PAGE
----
North America and the Caribbean have the highest child diabetes statistics in the world, with the second highest prevalence in adults as well. In Turks and Caicos in particular, over 300 hundred residents have failing kidneys, a number described as ‘alarming’ by experts. Kidney disease is fueled in most cases by diabetes and hypertension.
The WHO is then advising Governments to do four things:
- Reformulating foods to contain less salt, and setting targets for the amount of sodium in foods and meals.
- Establishing public food procurement policies to limit salt or sodium-rich foods in public institutions such as hospitals, schools, workplaces, and nursing homes.
- Front-of-package labelling that helps consumers select products lower in sodium.
- Behaviour change communication and mass media campaigns to reduce salt/sodium consumption.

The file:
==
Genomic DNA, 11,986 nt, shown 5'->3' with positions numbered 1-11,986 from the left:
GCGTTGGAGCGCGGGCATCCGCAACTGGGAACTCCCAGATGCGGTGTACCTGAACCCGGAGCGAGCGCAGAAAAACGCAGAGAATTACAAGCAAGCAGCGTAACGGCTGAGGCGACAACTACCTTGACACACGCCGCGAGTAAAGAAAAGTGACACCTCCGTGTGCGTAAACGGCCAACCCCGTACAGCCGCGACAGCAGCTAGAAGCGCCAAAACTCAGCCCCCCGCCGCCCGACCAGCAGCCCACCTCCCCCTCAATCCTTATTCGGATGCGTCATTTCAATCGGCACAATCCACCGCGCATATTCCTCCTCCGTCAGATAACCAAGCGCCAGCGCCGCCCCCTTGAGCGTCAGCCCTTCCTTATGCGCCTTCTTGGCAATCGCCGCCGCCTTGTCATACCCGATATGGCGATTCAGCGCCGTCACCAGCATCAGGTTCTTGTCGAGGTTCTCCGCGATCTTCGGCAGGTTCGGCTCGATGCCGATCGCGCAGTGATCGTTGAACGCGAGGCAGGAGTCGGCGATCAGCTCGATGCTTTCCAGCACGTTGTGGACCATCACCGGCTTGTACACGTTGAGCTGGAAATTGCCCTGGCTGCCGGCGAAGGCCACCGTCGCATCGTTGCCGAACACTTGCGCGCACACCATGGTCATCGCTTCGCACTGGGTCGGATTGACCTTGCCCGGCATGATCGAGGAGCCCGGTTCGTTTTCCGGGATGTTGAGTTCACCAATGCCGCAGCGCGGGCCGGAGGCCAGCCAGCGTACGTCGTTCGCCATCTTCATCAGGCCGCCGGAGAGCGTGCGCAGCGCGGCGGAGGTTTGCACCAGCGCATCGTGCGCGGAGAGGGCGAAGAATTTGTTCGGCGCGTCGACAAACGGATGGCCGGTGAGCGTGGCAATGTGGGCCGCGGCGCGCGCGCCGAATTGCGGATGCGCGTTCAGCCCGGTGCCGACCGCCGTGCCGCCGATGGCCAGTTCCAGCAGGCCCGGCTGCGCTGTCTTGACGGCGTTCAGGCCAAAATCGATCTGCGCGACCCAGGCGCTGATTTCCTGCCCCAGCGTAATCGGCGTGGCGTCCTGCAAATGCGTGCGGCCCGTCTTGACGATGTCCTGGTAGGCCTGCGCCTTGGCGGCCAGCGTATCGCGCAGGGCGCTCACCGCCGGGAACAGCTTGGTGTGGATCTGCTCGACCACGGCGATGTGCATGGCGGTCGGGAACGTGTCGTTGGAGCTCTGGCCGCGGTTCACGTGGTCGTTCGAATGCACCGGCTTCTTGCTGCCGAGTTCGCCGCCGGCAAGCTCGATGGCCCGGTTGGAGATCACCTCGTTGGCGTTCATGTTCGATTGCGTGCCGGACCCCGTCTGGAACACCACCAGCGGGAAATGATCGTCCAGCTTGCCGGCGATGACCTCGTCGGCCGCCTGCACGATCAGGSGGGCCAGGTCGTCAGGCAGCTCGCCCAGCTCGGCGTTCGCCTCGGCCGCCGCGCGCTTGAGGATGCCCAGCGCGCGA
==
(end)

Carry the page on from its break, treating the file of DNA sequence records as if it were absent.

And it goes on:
With these measures in place, the salt reduction target can still be achieved, according to the WHO.
FBI and Bahamas looking into woman’s death
#TheBahamas, March 17, 2023 – The FBI is investigating a woman’s ‘suspicious’ death on a Carnival Cruise ship in February. The unnamed woman and her husband boarded the Carnival Sunshine on February 27th, for a trip to the Bahamas, but she was dead before they arrived in the port in The Bahamas.
The FBI said Carnival’s team had administered life saving measures when the woman was reported unresponsive, but they were unsuccessful. The body and the woman’s husband were released to the Bahamian authorities when the cruise arrived in the country.
In a statement shared with US media houses, Carnival Cruises claimed the death has been a natural one. The Nassau Guardian said a source told them the police findings had concurred with that assessment saying it was a “normal sudden death of a tourist who wasn’t feeling well.”
The FBI was waiting for the cruise and when it got back to South Carolina on March 4th, they immediately boarded and began to investigate the room based on ‘evidence of a crime.’ The FBI also searched the couple’s car.
No updates have been shared to contradict the currently established cause of death.